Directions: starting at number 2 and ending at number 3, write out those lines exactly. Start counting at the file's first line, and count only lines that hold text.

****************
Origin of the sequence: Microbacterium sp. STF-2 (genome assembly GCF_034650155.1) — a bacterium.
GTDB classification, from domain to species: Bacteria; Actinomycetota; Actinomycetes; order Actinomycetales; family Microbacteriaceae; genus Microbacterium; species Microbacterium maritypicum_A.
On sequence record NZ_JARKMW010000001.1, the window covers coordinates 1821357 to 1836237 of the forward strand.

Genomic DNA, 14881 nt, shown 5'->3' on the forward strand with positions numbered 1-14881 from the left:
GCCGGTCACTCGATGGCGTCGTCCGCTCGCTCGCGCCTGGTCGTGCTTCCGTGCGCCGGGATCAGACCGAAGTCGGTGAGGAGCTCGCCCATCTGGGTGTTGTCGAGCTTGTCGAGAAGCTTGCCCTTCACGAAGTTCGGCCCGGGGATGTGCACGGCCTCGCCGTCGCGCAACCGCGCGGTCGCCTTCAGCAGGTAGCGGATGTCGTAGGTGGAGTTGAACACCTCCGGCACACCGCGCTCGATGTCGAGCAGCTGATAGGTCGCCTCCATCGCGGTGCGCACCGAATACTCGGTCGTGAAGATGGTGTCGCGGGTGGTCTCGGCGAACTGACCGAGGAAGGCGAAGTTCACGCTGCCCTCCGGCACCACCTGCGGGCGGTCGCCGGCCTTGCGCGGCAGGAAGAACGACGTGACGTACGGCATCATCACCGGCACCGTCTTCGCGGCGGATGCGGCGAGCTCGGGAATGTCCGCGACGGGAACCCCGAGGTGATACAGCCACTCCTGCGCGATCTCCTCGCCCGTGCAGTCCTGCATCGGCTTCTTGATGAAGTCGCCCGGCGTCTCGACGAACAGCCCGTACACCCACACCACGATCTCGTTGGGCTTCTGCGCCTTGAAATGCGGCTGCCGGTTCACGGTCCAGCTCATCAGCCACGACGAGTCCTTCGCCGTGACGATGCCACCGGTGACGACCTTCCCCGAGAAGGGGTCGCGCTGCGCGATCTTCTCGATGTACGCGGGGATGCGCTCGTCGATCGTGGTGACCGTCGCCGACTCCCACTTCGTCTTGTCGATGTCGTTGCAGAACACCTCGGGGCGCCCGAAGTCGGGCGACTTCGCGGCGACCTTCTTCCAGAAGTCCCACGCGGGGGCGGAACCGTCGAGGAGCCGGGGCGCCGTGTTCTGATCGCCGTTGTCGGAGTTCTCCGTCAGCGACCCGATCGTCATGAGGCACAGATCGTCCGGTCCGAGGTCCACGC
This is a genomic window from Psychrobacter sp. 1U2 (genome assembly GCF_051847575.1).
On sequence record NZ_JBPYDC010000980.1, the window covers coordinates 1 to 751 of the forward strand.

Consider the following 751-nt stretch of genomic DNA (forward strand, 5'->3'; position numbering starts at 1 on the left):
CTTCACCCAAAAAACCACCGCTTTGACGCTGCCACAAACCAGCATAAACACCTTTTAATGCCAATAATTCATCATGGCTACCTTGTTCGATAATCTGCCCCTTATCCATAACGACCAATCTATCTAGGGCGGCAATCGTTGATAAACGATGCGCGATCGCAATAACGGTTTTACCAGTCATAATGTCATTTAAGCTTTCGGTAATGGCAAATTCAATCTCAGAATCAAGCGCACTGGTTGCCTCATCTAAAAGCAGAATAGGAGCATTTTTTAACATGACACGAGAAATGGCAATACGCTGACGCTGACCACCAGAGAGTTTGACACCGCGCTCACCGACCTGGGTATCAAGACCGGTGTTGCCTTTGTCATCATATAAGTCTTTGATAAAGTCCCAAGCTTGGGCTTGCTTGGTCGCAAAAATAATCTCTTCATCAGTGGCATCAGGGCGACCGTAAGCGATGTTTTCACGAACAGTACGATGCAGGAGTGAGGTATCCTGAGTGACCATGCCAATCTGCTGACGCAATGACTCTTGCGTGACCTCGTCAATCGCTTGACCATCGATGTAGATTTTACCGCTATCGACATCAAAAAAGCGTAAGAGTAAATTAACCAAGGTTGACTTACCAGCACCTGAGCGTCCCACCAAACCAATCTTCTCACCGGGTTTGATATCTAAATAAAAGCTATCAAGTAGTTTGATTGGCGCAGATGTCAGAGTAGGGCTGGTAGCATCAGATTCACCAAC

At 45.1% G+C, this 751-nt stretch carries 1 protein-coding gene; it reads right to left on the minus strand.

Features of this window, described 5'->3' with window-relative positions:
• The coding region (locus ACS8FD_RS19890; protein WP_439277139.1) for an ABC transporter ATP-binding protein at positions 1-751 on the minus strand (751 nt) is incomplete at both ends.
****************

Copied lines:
GTDB classification, from domain to species: Bacteria; Actinomycetota; Actinomycetes; order Actinomycetales; family Microbacteriaceae; genus Microbacterium; species Microbacterium maritypicum_A.
On sequence record NZ_JARKMW010000001.1, the window covers coordinates 1821357 to 1836237 of the forward strand.